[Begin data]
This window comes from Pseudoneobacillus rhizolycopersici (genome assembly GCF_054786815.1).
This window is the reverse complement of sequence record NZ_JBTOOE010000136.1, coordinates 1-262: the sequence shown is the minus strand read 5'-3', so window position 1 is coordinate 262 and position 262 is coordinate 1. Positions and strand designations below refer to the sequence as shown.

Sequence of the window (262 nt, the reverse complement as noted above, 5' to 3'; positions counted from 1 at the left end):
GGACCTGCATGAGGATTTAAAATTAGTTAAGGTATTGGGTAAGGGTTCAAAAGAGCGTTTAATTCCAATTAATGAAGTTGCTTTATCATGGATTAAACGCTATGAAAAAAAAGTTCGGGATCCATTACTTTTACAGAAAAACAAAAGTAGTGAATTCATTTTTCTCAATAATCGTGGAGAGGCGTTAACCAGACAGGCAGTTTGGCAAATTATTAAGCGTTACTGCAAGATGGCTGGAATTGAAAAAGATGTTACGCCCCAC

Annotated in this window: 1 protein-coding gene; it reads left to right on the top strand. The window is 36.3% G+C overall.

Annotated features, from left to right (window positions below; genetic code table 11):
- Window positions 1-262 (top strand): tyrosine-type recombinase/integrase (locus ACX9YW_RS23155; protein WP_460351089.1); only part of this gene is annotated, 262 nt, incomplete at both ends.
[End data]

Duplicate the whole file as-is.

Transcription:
This window comes from Pseudoneobacillus rhizolycopersici (genome assembly GCF_054786815.1).
This window is the reverse complement of sequence record NZ_JBTOOE010000136.1, coordinates 1-262: the sequence shown is the minus strand read 5'-3', so window position 1 is coordinate 262 and position 262 is coordinate 1. Positions and strand designations below refer to the sequence as shown.

Sequence of the window (262 nt, the reverse complement as noted above, 5' to 3'; positions counted from 1 at the left end):
GGACCTGCATGAGGATTTAAAATTAGTTAAGGTATTGGGTAAGGGTTCAAAAGAGCGTTTAATTCCAATTAATGAAGTTGCTTTATCATGGATTAAACGCTATGAAAAAAAAGTTCGGGATCCATTACTTTTACAGAAAAACAAAAGTAGTGAATTCATTTTTCTCAATAATCGTGGAGAGGCGTTAACCAGACAGGCAGTTTGGCAAATTATTAAGCGTTACTGCAAGATGGCTGGAATTGAAAAAGATGTTACGCCCCAC

Annotated in this window: 1 protein-coding gene; it reads left to right on the top strand. The window is 36.3% G+C overall.

Annotated features, from left to right (window positions below; genetic code table 11):
- Window positions 1-262 (top strand): tyrosine-type recombinase/integrase (locus ACX9YW_RS23155; protein WP_460351089.1); only part of this gene is annotated, 262 nt, incomplete at both ends.